Mencho’s American Empire: How this couple ran a ‘redneck’ meth empire in an Appalachian county ravaged by addiction

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Chivis Martinez Borderland Beat TYGus  from Courier Journal

HICKORY, N.C. — Roger Dale Franklin and Lisa Dawn Wentworth got tired of waiting on the dope man.
Frustrated by three-hour holdups for a quarter-bag of crystal meth delivered by a man folks called Bones, the couple from Lenoir, North Carolina, started thinking about alternatives in the winter of 2013.
“I joked with Roger that there was a job opening,” Lisa Dawn said. “I’ve known Bones since I was 16, and I got tired of tracking him down. I said, ‘God dang, we can do better than that.’”
Roger Dale told her he had connections.
“I said, ‘Go prove it,’” Lisa Dawn remembered. “And he did.”

What Lisa Dawn didn’t know was that her boyfriend’s connections were deeply rooted in one of the most dangerous drug cartels in the world — a rising power that has saturated the U.S. with ultra-pure methamphetamine, cocaine, heroin and fentanyl from California and Alaska to Mississippi and Virginia.
Less than a decade old, Mexico’s Cártel Jalisco Nueva Generación, better known as CJNG, has fought its way to take its place among the world’s largest drug networks, led by its ruthless but disciplined leader, Ruben Oseguera Cervantes, better known as “El Mencho.”
Since early 2011, CJNG has smuggled hundreds of millions of dollars of drugs over the border into the U.S., spreading into at least 35 states with a sophisticated network that has used less populated rural areas to quietly move tons of product, a Courier Journal investigation found.
In Charlotte and the nearby mountain counties, other cartels have supplied drugs to the region, but CJNG has been the most dominant. 
It sent in at least five “trusted, high-level” cartel members who set up North Carolina stash houses and front businesses in metro Charlotte, Hickory (a suburban town of about 40,000 an hour north of Charlotte) and nearby Johnson City, Tennessee, federal agents say.
Along the way, CJNG relied on residents like Roger Dale and Lisa Dawn to deal its drugs to users — people who would seamlessly blend with the local community without arousing suspicion.
“If it’s coming from a cartel, they could have sold a pound to Asians, black guys, outlaw motorcycle gangs, white trash,” said Ashe County Sheriff’s Lt. Jeremy Williams, whose testimony helped convict a trafficker connected to CJNG in 2014.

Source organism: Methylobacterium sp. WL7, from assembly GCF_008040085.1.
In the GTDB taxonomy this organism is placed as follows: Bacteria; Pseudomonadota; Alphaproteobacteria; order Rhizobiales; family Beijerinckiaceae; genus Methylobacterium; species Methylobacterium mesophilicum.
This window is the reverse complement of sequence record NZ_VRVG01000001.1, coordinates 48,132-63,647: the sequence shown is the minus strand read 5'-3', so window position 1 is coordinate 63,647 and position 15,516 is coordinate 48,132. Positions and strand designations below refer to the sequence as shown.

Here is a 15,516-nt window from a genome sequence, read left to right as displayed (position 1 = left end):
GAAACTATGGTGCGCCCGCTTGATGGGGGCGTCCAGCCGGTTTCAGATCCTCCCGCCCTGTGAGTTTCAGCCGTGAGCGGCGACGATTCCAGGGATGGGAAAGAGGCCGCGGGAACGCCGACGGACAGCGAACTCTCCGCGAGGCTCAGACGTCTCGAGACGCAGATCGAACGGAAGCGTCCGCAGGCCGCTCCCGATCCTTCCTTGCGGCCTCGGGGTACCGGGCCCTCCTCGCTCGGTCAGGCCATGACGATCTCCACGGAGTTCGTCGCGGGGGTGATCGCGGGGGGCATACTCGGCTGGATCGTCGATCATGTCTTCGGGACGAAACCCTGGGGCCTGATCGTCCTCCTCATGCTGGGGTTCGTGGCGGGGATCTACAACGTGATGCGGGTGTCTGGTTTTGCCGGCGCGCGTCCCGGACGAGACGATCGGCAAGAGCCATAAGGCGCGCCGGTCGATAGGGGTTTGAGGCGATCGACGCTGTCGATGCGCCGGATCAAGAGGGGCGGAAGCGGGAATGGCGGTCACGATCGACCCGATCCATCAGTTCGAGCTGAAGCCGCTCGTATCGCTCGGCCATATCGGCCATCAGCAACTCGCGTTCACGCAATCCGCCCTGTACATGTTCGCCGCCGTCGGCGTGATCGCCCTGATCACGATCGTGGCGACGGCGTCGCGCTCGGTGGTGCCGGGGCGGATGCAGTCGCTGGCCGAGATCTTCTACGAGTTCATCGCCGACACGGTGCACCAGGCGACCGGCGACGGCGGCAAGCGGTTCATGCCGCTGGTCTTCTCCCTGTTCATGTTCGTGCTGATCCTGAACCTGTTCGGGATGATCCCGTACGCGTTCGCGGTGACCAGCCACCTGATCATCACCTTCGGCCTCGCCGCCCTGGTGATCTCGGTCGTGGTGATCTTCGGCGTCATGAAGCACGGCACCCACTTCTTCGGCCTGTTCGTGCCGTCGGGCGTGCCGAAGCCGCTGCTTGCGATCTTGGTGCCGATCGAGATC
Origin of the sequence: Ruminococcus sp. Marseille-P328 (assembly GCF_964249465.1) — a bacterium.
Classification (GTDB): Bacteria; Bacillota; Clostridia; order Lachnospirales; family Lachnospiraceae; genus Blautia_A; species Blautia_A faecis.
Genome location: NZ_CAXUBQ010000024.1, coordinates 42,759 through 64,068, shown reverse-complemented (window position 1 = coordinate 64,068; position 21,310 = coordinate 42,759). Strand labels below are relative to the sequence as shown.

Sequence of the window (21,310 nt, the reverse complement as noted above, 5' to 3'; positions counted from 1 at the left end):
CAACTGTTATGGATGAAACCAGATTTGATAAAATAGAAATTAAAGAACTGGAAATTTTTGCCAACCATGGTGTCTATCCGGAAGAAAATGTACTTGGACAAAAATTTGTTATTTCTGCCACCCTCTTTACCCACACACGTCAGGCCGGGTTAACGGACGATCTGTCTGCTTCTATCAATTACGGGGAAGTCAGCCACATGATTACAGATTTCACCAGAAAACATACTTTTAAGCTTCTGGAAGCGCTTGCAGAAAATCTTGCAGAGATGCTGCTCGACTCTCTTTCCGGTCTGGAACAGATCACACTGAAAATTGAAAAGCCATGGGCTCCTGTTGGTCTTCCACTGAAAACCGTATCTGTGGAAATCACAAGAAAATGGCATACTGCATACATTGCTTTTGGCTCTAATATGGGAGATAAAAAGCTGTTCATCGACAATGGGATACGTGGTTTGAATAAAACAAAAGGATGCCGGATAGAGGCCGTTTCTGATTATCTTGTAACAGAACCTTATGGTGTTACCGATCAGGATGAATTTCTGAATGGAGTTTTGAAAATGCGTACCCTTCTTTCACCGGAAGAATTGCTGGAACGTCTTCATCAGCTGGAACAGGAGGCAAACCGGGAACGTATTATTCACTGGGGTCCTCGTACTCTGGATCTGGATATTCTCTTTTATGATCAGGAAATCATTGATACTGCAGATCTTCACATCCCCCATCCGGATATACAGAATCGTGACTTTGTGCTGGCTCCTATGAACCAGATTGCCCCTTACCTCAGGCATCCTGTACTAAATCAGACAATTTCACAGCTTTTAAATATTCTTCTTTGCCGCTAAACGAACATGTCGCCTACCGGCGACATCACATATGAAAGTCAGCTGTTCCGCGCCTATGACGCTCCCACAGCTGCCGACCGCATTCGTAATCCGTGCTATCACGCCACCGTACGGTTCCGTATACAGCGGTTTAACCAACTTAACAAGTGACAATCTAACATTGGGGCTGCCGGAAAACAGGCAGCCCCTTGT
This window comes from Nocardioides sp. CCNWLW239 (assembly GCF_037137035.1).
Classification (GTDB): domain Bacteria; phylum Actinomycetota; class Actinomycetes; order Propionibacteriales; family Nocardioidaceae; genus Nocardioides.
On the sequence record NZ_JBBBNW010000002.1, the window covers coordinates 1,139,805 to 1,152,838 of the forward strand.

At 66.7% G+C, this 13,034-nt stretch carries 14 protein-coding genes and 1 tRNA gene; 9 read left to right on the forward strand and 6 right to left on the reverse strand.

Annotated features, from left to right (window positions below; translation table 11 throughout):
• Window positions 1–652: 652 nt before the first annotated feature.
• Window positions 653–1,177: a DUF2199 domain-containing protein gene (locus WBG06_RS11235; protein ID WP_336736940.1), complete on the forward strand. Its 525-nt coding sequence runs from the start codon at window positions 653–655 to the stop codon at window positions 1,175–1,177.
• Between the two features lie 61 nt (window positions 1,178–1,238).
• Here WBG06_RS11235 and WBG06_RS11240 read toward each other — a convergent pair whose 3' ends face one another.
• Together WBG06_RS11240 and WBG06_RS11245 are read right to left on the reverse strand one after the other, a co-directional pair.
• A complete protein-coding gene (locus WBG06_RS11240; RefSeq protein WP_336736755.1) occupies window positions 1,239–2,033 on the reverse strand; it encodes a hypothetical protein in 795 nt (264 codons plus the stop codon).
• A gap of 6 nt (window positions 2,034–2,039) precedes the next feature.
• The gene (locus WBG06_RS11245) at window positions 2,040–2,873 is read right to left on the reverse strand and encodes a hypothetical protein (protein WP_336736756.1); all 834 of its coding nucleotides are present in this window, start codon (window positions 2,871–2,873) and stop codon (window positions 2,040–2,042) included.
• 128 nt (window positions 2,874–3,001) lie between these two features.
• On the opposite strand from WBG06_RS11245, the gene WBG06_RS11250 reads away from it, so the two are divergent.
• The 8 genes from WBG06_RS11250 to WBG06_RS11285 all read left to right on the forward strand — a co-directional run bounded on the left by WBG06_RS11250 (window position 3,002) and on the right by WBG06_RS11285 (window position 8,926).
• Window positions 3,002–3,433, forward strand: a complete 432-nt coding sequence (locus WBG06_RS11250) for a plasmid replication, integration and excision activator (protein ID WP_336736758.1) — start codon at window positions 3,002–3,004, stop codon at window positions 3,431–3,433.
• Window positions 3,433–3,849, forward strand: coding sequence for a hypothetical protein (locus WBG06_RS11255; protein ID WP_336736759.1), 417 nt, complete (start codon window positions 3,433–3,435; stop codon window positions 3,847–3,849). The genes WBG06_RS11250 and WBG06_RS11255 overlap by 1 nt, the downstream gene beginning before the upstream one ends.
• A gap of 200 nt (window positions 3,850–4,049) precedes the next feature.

“Once the cartel brings a huge load across and throws it out there for everyone to sell, it’s out of their hands. They’ve got their money.”
It was a symbiotic relationship that allowed Roger Dale and Lisa Dawn’s drug business to thrive.
Spurred by his own fierce addiction, Roger Dale used his connections to gain access to mass quantities of nearly pure crystal meth, dispensing kilograms of drugs that had been smuggled into the region from cartel labs in Mexico.
Since 2012, a joint local, state and federal task force known as Operation Dixie Crystal has led to the convictions of more than 266 federal defendants in western North Carolina for meth trafficking, federal officials said.
It’s part of a larger federal enforcement effort to combat the organized drug trade.
“The program is focused on dismantling the largest, most sophisticated drug trafficking organizations, which often are Mexican drug cartels,” said Steven Kaufman, assistant U.S. attorney for the Western District of North Carolina.
Kaufman, who prosecutes Dixie Crystal cases, told The Courier Journal that he couldn’t discuss specific trafficking organizations, but he said the task force’s efforts have “disrupted the networks” in the region and will “continue to do so.”
Local, state and federal agents in this mountainous region have seized more than 200 kilograms of meth, dozens of guns and more than $1 million in cash and assets, said Chris Healy, special agent in charge of Homeland Security based in Charlotte.
And the investigation isn’t over. Organized drug trafficking still pervades the region.
CJNG’s high-potency meth started making its way into the region post-2011 through Atlanta, the cartel’s Southeast “hub,” Healy said.
CJNG hid drugs on trucks shipping furniture, ceramics and produce into the U.S. through Texas cities such as Brownville, Laredo and McAllen, Healy said.
Once in Charlotte, cartel members would send drugs to other North Carolina counties, as well as Virginia, Tennessee and South Carolina, Healy said.
Most of the large quantities of meth in the region come from cartels, but the drugs can change hands so many times that it’s often difficult to trace, Williams said.
And many dealers have no idea they’re connected to a dangerous cartel, he said.
Others, like Martin Martinez Saldana, were longtime residents with deep roots in their communities.
Few knew Saldana and others were living a double life in the drug trade.